June 20, 2011
by Annelise Riles

Japan: The country that can’t cooperate

There was a truly saddening story on the front page of the New York Times on June 13 about events surrounding the Japanese government’s response to the Fukushima crisis in the days immediately after the earthquake. Prime Minister Kan rightly mistrusted the nuclear industry and the government’s own nuclear experts, the article says, and hence relied upon a small group of close advisors, none of whom had expertise in the problem. The officials in the relevant
government ministries with material information that could have saved lives didn’t bother to try to get this information to the Prime Minister because, they said, he didn’t ask for it. The company hid information from the government. The academic experts obscured the issues. According to the Times, these people only started actually speaking to one another when the Americans came in and demanded information–and hence they all had to get on the same page about what to tell the Americans at their daily briefing. As I was discussing this over lunch with a senior bureaucrat today, he sighed–Japanese are people who don’t take any responsibility. And indeed, the only person (save perhaps the Prime Minister and his crew) who took any personal responsibility in all of this to do what they could for the welfare of their fellow-citizens was the manager of the Fukushima plant, did so by actually disobeying the orders of his superiors (and thereby probably saved many lives).

We often think of Japan as a country in which people know how to cooperate, and indeed the foreign news media has been full of wonderful stories about how much cooperation there has been among the citizenry in the aftermath of the earthquake. But at least at the policy and corporate levels this was a case of failed cooperation of an almost unthinkable magnitude with disastrous and enduring consequences.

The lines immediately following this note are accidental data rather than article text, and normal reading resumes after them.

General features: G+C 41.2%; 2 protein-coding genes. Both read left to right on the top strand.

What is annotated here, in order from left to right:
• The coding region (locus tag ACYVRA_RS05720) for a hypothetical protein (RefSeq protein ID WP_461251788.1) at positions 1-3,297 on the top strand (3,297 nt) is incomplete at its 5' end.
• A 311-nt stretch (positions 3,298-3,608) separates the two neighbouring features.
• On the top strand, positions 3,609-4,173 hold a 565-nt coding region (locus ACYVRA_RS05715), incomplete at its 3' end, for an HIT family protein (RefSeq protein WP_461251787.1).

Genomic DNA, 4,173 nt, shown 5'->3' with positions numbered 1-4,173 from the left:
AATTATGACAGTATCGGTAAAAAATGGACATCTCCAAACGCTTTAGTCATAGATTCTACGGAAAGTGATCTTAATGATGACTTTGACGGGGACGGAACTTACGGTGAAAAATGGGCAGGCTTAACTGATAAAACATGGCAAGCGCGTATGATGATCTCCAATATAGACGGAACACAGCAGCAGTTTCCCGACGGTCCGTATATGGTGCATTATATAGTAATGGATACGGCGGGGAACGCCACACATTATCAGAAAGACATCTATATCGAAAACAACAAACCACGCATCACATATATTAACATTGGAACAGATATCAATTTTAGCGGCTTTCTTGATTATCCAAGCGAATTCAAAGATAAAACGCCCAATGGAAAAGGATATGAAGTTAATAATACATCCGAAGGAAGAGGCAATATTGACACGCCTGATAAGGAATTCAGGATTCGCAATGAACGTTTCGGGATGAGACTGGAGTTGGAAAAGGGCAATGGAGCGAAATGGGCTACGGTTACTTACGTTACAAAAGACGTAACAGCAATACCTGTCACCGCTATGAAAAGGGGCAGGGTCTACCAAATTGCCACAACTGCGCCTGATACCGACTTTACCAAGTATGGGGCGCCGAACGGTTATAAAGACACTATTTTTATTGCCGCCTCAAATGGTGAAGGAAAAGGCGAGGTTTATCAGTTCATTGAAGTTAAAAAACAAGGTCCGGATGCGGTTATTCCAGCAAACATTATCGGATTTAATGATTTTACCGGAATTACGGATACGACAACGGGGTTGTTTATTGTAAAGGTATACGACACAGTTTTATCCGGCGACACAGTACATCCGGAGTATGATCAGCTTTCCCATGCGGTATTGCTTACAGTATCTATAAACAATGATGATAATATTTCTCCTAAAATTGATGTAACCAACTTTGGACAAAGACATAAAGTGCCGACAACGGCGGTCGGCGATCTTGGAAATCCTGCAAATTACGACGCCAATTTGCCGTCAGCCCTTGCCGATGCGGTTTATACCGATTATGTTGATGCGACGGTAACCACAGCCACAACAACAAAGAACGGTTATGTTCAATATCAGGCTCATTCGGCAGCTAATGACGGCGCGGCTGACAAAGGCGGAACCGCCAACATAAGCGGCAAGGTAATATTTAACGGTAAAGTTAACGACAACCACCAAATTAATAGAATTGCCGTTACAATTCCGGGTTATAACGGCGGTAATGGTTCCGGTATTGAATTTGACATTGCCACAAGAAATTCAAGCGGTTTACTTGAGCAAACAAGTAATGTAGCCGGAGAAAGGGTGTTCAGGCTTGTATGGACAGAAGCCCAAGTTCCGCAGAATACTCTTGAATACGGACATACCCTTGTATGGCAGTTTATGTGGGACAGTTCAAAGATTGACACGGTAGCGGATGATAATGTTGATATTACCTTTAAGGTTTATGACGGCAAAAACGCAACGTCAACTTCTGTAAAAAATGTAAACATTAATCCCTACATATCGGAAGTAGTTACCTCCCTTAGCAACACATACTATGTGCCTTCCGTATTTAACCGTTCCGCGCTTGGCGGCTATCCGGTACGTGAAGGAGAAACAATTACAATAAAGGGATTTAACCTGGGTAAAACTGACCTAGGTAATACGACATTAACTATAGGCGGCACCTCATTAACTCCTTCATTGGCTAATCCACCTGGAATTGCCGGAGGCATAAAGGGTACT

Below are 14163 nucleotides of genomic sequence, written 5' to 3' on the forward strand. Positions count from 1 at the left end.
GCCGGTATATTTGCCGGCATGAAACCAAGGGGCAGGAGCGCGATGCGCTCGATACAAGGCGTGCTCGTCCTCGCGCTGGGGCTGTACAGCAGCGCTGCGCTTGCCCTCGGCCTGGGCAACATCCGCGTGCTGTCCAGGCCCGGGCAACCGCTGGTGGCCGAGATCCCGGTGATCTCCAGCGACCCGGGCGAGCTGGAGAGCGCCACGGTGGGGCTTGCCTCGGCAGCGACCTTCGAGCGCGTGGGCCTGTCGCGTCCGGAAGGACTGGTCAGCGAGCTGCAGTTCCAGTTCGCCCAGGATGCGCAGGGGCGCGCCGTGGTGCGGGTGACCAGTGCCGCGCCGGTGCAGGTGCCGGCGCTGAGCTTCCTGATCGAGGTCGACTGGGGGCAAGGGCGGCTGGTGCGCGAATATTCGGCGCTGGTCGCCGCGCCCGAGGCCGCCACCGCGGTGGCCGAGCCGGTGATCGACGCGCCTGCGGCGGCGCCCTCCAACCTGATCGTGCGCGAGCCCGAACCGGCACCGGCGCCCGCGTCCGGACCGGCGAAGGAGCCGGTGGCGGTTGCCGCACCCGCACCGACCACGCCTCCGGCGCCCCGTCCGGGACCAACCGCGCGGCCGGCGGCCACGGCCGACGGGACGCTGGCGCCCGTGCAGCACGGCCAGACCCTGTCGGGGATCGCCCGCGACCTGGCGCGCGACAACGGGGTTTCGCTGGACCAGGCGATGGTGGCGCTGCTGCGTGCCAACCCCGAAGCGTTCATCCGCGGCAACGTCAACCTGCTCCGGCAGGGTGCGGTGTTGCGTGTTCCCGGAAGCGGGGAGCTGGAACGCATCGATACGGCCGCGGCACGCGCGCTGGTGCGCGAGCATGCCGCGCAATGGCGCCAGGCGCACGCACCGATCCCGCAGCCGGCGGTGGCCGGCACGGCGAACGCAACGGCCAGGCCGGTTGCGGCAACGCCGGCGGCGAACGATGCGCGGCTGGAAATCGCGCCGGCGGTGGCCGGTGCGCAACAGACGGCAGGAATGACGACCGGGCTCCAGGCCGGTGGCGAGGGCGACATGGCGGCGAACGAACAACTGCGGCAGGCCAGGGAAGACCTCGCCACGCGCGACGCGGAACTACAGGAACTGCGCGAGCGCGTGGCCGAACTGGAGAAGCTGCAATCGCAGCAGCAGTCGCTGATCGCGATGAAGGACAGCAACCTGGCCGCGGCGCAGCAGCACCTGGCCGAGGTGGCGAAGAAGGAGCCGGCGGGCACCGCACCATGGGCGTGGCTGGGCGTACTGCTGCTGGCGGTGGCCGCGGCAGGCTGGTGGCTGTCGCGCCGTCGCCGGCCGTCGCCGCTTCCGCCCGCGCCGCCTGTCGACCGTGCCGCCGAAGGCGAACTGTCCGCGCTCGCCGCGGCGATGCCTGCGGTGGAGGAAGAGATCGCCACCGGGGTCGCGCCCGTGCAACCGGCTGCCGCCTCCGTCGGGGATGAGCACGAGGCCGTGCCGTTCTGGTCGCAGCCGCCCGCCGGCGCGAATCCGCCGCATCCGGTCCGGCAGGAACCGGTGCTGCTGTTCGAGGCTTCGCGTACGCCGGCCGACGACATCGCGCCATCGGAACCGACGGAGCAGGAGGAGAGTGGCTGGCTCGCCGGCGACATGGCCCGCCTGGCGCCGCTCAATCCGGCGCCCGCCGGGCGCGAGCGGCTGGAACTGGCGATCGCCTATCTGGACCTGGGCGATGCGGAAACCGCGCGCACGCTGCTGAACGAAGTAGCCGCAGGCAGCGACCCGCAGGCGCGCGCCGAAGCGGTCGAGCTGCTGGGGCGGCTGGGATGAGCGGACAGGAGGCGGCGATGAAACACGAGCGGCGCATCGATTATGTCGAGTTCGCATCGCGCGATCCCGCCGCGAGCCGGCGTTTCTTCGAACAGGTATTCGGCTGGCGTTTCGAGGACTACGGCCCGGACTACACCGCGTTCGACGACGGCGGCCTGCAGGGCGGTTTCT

Although readers of this blog know I am a big defender of Japan against Western stereotypes of all that is wrong with the place, I have to say that the Fukushima incident has given me pause. Japanese may be able to cooperate in certain settings–they know how to work together within the family or the company or how to line up for the subway–but what does this disastrous failure of cooperation and lack of will on the part of politicians, bureaucrats and corporate executives to sacrifice for the public good, or at least take responsibility to do all they can in this case, say about the Japanese cooperative ability? What kind of response is it, for a ministry bureaucrat questioned by the Times as to why he did not inform the Prime Ministry that they had a warning system available to let the public know the radiation risks they were facing and thus possibly avert tens of thousands of future cases of cancer, to say “well, he didn’t ask”?

My own country certainly has its sickening examples of government officials failing to live up to their public responsibilities or work together collegially. But in Japan too, perhaps, there is a need for some serious reflection on how to build a more cooperative culture.

May 30, 2011
by Annelise Riles

The Nightmare of Transparency

In a recent Business Week article, Hernando de Soto is once again peddling his simplistic view of property rights as the path to pure market transparency. He argues, to considerable journalistic and popular acclaim, that the problem with derivatives markets is simply that property rights are not sufficiently well defined and standardized.  Bring in good old fashion property law and related tools such as title registration, he argues, and the markets will magically clean up.